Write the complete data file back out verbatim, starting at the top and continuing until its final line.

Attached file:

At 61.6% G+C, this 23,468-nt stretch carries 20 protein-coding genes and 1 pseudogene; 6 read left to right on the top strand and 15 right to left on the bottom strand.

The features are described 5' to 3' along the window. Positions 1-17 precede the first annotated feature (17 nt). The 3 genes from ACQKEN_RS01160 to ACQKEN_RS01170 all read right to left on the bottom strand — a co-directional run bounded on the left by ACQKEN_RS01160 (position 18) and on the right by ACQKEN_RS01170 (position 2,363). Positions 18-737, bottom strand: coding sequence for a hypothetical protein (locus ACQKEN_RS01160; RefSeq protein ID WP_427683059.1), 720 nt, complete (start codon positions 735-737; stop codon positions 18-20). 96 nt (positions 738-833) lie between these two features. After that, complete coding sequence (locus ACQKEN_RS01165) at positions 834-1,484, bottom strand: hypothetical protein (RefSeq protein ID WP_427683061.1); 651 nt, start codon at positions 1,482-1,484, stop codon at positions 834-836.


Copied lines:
At 61.6% G+C, this 23,468-nt stretch carries 20 protein-coding genes and 1 pseudogene; 6 read left to right on the top strand and 15 right to left on the bottom strand.

The features are described 5' to 3' along the window. Positions 1-17 precede the first annotated feature (17 nt). The 3 genes from ACQKEN_RS01160 to ACQKEN_RS01170 all read right to left on the bottom strand — a co-directional run bounded on the left by ACQKEN_RS01160 (position 18) and on the right by ACQKEN_RS01170 (position 2,363). Positions 18-737, bottom strand: coding sequence for a hypothetical protein (locus ACQKEN_RS01160; RefSeq protein ID WP_427683059.1), 720 nt, complete (start codon positions 735-737; stop codon positions 18-20). 96 nt (positions 738-833) lie between these two features. After that, complete coding sequence (locus ACQKEN_RS01165) at positions 834-1,484, bottom strand: hypothetical protein (RefSeq protein ID WP_427683061.1); 651 nt, start codon at positions 1,482-1,484, stop codon at positions 834-836.